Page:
GAF Athlete Series | Liz Clay 100m Olympic Hurdler
Tell us about yourself.
I am a 100m Hurdler originally from Sydney. I moved to the Gold Coast in 2016 to pursue a professional track career. I love training and competing but I also love basketball, graphic design, and music.
What first drew you to running?
My younger brother was doing little athletics and I was going every weekend to watch, one year I decided to join in and it went from there.
Who or what is your biggest inspiration and why?
I’m inspired by so many professionals in many different fields. Anyone who has come from humble beginnings and worked their way to the top through adversity is inspiring to me. That is the type of legacy id like to leave.
Tell us about your preparation for the 2020 Tokyo Olympics and your overall experience at the games?
It was an amazing experience. It was my first senior international championship and I had not much idea of what to expect. I loved meeting lots of athletes from different countries that I had followed on IG for years and who had inspired me. The whole Olympic journey from qualifying to the pre-camp to the village just felt like a dream - it was like being on autopilot it all went so fast. I was there with a lot of my friends who had also been working hard towards the Olympics for so many years. It was all very rewarding and a great learning experience for the future.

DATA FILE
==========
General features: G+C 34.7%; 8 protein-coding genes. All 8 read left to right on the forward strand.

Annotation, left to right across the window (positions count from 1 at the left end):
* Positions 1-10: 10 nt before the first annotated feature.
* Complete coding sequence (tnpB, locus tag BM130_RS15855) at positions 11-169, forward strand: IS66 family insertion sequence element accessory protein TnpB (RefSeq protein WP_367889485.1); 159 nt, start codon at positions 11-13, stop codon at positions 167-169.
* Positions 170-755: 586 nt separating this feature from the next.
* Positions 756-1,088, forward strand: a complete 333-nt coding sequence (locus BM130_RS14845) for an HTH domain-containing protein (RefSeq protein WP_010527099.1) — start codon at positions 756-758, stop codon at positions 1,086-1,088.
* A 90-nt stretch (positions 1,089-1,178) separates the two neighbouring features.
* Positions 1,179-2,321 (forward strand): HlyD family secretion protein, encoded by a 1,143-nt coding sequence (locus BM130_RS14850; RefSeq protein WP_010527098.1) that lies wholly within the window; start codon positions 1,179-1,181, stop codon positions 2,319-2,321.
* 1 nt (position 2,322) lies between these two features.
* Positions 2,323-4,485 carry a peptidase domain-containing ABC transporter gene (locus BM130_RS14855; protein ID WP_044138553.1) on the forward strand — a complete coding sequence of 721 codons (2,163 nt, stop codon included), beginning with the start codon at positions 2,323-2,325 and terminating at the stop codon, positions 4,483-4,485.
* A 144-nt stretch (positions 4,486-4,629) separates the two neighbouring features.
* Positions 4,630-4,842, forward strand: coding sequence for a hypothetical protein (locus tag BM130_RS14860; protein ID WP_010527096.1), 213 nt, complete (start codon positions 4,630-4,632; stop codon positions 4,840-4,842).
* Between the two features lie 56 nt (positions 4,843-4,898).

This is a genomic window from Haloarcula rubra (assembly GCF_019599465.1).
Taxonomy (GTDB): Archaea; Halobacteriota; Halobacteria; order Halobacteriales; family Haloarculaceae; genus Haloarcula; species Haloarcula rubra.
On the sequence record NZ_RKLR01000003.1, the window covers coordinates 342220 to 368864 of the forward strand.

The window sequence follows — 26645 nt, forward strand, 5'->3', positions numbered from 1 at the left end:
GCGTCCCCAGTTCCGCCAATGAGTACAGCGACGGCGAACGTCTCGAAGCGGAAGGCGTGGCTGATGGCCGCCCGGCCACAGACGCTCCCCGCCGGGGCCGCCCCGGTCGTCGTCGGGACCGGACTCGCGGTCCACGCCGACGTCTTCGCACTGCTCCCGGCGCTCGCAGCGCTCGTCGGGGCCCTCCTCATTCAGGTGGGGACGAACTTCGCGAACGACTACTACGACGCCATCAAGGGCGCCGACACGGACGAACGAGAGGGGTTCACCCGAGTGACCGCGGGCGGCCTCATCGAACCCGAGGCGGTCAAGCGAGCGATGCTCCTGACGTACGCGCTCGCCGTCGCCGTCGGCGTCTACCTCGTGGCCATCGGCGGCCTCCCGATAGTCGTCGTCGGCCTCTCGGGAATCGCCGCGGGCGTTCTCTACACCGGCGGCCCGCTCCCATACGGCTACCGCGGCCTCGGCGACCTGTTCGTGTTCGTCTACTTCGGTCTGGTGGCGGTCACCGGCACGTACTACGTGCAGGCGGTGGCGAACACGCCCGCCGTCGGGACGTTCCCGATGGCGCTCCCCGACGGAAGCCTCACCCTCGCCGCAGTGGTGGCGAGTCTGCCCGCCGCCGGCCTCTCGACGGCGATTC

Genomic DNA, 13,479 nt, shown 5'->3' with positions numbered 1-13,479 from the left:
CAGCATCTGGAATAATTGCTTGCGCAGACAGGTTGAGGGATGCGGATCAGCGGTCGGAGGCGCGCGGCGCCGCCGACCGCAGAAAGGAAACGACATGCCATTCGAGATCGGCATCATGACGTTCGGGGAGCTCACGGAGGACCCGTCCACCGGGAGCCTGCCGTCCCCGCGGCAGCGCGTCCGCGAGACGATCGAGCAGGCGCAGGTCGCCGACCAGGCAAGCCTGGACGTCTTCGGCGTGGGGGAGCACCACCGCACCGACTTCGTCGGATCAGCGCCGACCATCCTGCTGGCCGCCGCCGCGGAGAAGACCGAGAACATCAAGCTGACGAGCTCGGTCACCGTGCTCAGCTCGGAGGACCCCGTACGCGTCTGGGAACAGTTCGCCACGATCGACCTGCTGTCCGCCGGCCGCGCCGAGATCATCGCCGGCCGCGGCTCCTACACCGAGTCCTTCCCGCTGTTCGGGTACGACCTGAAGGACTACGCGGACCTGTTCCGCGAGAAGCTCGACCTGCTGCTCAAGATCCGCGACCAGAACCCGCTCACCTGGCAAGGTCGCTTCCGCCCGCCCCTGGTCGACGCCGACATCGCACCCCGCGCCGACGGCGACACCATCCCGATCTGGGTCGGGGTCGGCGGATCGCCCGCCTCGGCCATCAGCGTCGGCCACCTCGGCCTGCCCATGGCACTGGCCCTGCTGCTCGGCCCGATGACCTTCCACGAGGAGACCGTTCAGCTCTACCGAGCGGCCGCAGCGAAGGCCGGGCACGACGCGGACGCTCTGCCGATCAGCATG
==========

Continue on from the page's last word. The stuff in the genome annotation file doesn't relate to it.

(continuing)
What is your favourite type of training and what are you most excited about with your new Freeform Manual Treadmill?
My favourite type of training is probably speed sessions on the track and any olympic lifting in the gym. We do a lot of our recovery running on the treadmill as it's great for working on technical elements of running without having to worry about speed or propelling yourself forward. The manual treadmill also puts your body in great positions for running and is good for fitness and ‘tempo sessions’.
What has been your most memorable race or moment from your career so far?
Winning Olympic trials in 2021. I was the favourite all season and had a breakout season, so that was the icing on the cake to get the ticket to Tokyo.
What advice would you give to any young female athletes aspiring to compete in the Olympics?
Respect the people who are trying to help get you there and be disciplined.
What's the greatest advice you've received?
The greatest advice I’ve ever received is that you are not your results and you are not your emotions. They both will go up and down and contribute to your story but they do not define you as a person.